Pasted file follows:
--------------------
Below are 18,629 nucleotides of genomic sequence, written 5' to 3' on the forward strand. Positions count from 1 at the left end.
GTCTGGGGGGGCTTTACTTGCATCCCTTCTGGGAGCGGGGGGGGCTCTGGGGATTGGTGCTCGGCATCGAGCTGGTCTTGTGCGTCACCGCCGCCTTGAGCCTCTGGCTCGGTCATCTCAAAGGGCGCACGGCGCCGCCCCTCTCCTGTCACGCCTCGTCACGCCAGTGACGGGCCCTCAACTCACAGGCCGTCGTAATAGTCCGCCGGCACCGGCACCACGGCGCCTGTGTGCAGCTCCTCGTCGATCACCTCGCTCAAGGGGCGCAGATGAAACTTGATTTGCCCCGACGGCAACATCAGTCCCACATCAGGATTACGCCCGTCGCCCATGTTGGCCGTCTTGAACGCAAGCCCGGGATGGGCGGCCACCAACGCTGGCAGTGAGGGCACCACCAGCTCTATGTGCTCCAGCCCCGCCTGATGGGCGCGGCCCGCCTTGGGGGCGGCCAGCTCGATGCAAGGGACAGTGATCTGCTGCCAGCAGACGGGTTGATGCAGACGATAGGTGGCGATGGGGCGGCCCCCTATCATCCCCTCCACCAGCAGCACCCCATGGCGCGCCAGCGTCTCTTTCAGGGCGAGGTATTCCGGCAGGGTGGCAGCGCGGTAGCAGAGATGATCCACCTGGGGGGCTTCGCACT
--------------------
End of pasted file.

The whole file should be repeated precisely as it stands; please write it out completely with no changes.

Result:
Below are 18,629 nucleotides of genomic sequence, written 5' to 3' on the forward strand. Positions count from 1 at the left end.
GTCTGGGGGGGCTTTACTTGCATCCCTTCTGGGAGCGGGGGGGGCTCTGGGGATTGGTGCTCGGCATCGAGCTGGTCTTGTGCGTCACCGCCGCCTTGAGCCTCTGGCTCGGTCATCTCAAAGGGCGCACGGCGCCGCCCCTCTCCTGTCACGCCTCGTCACGCCAGTGACGGGCCCTCAACTCACAGGCCGTCGTAATAGTCCGCCGGCACCGGCACCACGGCGCCTGTGTGCAGCTCCTCGTCGATCACCTCGCTCAAGGGGCGCAGATGAAACTTGATTTGCCCCGACGGCAACATCAGTCCCACATCAGGATTACGCCCGTCGCCCATGTTGGCCGTCTTGAACGCAAGCCCGGGATGGGCGGCCACCAACGCTGGCAGTGAGGGCACCACCAGCTCTATGTGCTCCAGCCCCGCCTGATGGGCGCGGCCCGCCTTGGGGGCGGCCAGCTCGATGCAAGGGACAGTGATCTGCTGCCAGCAGACGGGTTGATGCAGACGATAGGTGGCGATGGGGCGGCCCCCTATCATCCCCTCCACCAGCAGCACCCCATGGCGCGCCAGCGTCTCTTTCAGGGCGAGGTATTCCGGCAGGGTGGCAGCGCGGTAGCAGAGATGATCCACCTGGGGGGCTTCGCACT